The Philippine government’s Department of Environment and Natural Resources (DENR) recently announced new regulations targeting an 80% reduction in HFC importation and use in the country by 2045.
This puts the Philippines in accordance with a developing country’s obligation under the Montreal Protocol’s Kigali Amendment, which the country is close to ratifying,
On October 13, the DENR officially announced the publication of its DENR Administrative Order No. 2021-31, which states that “by 01 January 2045, imports [of HFCs] shall have been reduced by 80% based on the recorded baseline consumption in CO2 equivalent.”
Baseline consumption is the average production and consumption of HFCs in the Philippines in 2020, 2021 and 2022, plus 65% of HCFC baseline production and consumption, the order states.
To date, regulations in the Philippines have only targeted the phase out of HCFCs under DENR Administrative Order No. 2013-25.
The announcement of the regulations targeting HFCs is part of the Philippine government’s efforts to conclude its ratification of the Kigali Amendment.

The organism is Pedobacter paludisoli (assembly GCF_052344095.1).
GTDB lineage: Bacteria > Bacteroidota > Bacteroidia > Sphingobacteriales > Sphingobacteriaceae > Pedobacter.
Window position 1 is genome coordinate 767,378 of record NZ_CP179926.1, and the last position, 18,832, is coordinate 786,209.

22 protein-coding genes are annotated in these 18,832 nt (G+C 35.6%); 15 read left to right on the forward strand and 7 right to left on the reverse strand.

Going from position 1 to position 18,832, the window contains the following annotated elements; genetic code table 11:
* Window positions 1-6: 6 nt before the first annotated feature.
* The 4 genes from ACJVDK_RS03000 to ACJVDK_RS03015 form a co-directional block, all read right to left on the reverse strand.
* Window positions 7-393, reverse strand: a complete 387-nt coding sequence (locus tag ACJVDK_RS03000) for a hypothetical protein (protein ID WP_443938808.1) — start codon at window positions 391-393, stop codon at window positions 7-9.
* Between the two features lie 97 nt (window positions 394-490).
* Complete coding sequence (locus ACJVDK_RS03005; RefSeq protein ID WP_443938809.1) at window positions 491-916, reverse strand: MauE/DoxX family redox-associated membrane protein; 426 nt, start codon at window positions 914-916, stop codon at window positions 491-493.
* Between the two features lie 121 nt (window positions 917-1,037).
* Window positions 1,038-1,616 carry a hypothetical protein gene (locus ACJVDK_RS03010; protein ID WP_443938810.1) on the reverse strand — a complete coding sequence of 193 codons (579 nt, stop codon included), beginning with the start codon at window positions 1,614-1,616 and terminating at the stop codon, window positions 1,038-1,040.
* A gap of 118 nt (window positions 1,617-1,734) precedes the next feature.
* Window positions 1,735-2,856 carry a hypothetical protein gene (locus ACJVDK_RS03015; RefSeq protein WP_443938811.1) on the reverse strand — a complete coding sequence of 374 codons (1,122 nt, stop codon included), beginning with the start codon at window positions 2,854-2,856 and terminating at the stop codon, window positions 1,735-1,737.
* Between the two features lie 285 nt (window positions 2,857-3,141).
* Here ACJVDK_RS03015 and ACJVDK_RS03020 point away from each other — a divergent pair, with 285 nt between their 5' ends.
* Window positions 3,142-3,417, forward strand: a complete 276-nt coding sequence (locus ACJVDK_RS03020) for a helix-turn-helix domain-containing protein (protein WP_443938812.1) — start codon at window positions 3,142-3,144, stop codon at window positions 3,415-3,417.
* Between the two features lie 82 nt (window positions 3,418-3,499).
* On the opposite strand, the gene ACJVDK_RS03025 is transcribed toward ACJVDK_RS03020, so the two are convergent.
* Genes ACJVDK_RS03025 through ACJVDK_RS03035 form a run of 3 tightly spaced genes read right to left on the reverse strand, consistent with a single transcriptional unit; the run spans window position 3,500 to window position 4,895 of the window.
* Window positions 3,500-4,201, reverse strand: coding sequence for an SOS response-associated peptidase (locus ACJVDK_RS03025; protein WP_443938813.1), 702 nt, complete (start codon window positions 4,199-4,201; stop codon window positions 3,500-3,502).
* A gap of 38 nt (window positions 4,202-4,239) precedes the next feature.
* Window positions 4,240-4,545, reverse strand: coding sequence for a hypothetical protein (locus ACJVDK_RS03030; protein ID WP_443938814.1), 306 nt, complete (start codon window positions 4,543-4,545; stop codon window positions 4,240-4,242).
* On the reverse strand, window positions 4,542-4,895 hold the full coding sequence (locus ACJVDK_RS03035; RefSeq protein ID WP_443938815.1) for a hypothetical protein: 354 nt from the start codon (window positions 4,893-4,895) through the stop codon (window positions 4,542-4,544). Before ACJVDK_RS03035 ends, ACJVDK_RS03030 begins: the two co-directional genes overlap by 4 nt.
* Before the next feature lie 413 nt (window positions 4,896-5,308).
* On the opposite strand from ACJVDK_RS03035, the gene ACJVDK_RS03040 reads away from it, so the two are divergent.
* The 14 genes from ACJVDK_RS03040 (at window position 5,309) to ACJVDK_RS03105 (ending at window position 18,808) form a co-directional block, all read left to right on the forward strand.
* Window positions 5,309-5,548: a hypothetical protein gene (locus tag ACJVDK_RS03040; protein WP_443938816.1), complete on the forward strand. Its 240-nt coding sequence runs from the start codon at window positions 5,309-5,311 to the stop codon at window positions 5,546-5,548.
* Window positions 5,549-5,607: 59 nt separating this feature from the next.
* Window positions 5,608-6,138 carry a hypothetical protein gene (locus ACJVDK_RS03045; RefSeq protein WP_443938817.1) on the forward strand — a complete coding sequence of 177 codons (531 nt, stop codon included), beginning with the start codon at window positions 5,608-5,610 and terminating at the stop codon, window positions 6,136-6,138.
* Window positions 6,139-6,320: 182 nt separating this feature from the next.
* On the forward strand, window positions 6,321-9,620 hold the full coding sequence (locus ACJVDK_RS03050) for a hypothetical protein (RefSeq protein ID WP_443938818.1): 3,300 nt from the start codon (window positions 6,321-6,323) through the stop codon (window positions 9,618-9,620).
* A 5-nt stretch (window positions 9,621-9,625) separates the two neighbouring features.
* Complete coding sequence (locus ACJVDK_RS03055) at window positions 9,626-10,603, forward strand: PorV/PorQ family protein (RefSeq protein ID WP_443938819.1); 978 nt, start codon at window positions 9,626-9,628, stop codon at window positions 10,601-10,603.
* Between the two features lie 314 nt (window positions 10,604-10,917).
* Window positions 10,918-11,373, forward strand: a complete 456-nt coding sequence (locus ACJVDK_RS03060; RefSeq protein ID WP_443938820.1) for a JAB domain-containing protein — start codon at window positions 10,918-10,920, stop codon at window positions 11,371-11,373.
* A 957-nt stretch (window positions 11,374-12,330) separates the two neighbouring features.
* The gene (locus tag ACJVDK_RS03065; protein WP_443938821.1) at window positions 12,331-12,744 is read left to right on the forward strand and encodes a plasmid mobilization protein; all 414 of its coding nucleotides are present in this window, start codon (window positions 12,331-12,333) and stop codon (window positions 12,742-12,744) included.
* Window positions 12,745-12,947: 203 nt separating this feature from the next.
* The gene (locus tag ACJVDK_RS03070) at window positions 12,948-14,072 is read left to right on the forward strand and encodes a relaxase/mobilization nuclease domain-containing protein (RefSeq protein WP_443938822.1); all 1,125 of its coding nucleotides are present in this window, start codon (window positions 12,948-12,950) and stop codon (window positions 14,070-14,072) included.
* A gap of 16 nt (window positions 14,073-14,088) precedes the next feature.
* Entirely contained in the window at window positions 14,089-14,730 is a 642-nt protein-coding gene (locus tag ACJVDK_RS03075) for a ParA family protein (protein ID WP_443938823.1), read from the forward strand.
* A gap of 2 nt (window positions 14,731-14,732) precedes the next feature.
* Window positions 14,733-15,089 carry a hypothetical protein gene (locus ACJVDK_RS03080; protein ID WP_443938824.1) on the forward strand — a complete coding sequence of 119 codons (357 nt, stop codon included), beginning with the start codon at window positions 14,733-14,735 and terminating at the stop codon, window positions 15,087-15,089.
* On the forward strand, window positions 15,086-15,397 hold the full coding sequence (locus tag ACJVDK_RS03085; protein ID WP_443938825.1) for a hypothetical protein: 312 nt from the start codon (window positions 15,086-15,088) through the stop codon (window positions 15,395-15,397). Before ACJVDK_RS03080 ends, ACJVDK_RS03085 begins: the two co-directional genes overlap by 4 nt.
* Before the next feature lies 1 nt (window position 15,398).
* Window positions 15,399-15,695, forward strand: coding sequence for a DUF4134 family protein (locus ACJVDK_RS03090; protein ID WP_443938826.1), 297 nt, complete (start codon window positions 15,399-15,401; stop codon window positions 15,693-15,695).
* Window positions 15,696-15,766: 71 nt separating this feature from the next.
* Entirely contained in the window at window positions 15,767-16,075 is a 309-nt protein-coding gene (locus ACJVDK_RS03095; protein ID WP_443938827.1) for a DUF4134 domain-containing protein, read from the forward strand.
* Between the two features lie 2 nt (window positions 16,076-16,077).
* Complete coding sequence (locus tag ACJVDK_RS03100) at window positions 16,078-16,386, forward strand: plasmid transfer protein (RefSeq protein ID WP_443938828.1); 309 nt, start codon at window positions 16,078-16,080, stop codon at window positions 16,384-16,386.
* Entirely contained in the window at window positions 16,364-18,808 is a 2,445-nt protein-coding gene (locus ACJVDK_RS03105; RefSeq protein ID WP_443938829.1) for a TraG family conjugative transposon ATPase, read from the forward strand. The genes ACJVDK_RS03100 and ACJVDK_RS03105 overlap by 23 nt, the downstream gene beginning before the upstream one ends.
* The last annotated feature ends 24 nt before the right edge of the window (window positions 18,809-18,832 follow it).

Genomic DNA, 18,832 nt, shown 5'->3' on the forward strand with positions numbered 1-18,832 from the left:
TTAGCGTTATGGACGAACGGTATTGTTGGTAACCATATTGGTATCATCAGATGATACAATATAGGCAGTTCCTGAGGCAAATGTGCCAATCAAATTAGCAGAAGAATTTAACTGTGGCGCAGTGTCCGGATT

According to a presentation by the DENR during an online webinar in June, the process should be nearing its final stages.
The required “Certificate of Concurrences” issued by the Philippine government’s inter-agency technical working group meeting on the Kigali Amendment has been “provided to the DENR Secretary for his endorsement and submission to the Department of Foreign Affairs together with the supporting documents,” said Onofre P. Escota, Project Evaluation and Monitoring Officer for the DENR’s Environmental Management Bureau.
In Escota’s presentation, several natural refrigerants were identified as “available alternatives to HFCs in the Philippines.”
These include isobutane (R600a) for domestic refrigeration, propane (R290) for domestic air-conditioning, transport and commercial refrigeration, ammonia/NH3 (R717) for commercial refrigeration and CO2 (R744) for refrigeration and air conditioning.